Similar to Mark Viduka, another elusive Croatian-Australian, Wayne never officially retired from football, never hung around the media or started up his own junior academy or got involved in the game’s administration. Instead, he simply turned up at Mareeba Bulls, paid his registration fee and did his bit to return his family club to glory.  

Far North Queensland is one of Australian football’s best kept secrets, with plenty of registered players and strong community clubs with distinct identities. Leichhardt Lions, on the southside of Cairns, was originally Azzurri. Stratford Dolphins was once known as Plavi Jadran (Blue Adriatic). Innisfail Cutters’ home ground, the Steve Corica Oval, is carved out of the cane fields. Mareeba’s Borzi Park is arguably the grandest facility in the region, with three covered grandstands – one named in honour of the Srhoj family – and 76 years of history on the walls of the clubhouse. 

“I’ve always paid my rego and paid my way at the gates. At the end of the day, it’s a community club,” says Wayne. Asked if anyone gets paid to play at Mareeba, he shakes his head: “I won’t play otherwise.”

Wayne’s cousin Alex Srhoj was the head coach of Mareeba in 2014 when the club won the FNQ treble. According to Alex, Wayne was the player of the year as the Bulls claimed the premiership, the grand final and the historic end-of-season Crad Evans Shield between the premiers of Cairns and Townsville.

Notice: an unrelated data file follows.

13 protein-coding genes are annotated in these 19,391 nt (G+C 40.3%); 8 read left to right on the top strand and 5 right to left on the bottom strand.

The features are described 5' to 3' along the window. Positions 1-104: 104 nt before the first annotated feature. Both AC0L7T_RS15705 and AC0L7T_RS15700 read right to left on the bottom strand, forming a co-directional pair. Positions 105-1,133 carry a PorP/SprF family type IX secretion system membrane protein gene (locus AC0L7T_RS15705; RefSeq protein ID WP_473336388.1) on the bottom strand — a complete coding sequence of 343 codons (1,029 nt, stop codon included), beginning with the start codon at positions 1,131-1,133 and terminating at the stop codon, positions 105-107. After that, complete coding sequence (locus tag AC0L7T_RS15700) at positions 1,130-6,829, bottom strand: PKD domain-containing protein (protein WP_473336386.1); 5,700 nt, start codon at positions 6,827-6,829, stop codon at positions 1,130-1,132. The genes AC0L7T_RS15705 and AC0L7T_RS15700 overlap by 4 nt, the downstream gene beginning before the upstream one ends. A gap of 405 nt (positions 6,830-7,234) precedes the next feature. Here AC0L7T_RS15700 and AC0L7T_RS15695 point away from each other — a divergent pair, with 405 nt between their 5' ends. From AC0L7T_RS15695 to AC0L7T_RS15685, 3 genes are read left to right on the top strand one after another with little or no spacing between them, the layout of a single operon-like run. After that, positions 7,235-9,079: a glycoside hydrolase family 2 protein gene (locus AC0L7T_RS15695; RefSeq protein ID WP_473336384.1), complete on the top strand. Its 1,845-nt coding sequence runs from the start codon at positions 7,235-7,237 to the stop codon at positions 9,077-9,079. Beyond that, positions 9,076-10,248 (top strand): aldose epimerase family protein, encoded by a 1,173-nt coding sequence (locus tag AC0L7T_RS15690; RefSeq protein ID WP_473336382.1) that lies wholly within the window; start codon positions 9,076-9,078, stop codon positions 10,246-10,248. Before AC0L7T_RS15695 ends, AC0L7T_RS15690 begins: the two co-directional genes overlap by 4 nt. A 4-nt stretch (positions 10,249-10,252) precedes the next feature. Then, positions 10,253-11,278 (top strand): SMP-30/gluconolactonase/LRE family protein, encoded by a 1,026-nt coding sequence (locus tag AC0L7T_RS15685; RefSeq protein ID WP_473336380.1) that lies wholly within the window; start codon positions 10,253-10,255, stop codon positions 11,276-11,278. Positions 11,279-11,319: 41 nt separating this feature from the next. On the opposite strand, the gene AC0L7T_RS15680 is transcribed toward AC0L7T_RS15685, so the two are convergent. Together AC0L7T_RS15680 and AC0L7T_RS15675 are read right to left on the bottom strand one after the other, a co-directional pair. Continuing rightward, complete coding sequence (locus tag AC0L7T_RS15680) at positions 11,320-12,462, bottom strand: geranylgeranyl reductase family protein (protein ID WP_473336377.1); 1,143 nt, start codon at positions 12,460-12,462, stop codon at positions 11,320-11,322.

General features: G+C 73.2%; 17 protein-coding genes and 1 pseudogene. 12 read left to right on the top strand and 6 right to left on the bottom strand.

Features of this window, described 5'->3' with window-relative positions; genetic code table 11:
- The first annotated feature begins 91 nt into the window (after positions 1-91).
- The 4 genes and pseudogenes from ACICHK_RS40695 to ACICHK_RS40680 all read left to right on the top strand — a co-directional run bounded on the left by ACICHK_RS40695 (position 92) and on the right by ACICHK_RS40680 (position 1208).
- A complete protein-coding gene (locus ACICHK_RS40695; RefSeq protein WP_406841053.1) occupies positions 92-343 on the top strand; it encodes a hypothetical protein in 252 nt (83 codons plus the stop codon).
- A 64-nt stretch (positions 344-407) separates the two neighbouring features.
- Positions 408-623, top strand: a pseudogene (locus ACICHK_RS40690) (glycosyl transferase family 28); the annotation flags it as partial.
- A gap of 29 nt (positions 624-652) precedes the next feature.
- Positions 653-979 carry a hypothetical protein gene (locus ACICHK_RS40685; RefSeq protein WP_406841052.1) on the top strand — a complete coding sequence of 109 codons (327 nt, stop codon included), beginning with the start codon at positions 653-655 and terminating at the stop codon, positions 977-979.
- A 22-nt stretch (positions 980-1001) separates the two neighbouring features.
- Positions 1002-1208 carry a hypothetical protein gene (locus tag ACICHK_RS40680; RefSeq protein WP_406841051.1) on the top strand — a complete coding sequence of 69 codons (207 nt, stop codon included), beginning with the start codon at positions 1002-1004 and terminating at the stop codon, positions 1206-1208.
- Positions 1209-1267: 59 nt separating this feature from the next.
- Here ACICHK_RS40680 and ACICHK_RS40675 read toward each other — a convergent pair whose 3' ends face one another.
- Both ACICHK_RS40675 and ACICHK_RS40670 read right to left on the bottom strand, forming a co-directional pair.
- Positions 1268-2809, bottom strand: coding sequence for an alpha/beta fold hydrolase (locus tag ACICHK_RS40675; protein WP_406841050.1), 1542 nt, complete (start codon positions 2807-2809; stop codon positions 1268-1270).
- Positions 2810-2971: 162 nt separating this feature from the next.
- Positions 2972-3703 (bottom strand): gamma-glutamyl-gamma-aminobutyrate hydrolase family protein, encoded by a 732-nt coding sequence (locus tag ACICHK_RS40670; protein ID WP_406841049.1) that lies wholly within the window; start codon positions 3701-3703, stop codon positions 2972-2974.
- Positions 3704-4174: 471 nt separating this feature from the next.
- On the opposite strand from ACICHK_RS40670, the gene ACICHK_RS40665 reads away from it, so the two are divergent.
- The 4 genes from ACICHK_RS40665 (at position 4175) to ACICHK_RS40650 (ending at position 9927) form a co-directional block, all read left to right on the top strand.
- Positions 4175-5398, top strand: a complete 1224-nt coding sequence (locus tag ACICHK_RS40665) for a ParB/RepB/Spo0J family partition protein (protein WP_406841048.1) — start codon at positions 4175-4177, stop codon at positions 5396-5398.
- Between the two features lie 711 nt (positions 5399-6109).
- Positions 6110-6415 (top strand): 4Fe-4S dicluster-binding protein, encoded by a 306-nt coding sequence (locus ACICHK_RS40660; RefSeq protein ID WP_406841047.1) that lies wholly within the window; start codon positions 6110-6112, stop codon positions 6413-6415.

“He was a bit injured towards the end of the season, but he played through it and was a pivotal part of us winning the grand final and the Crad Evans,” Alex recalls. “That was probably the best performance I’ve ever seen from him; he carried the team that night in Townsville. That was the first Crad Evans the club had won in years, and I still remember after the final he didn’t let go of the trophy all night. You could see that it meant something to him.”

Wayne is “the archetypal country soccer player,” says Vince Rugari, a sports reporter for the Sydney Morning Herald who previously worked for the Cairns Post. “There was this whole mystique around him; people would talk about his playmaking abilities and the player he could’ve been but never became, for whatever reason.”

Wayne made his senior debut for the Brisbane Strikers in 1998 and played his last game for Melbourne Heart in 2012. During 15 seasons as a professional footballer, he was part of two championship-winning sides in the National Soccer League with Sydney Olympic and Perth Glory. In Europe, he played in two consecutive Romanian Cup finals – first with Naţional Bucharest, then with Politehnica Timișoara.

Yet Wayne is probably best remembered for his exploits as a youth footballer. Jade North, also born in 1982, played alongside Wayne at the Queensland Academy of Sport, lived with him at the Australian Institute of Sport in Canberra and went away with him for Youth World Cups with the Joeys and the Young Socceroos. Their first encounter was at a junior state carnival in Queensland.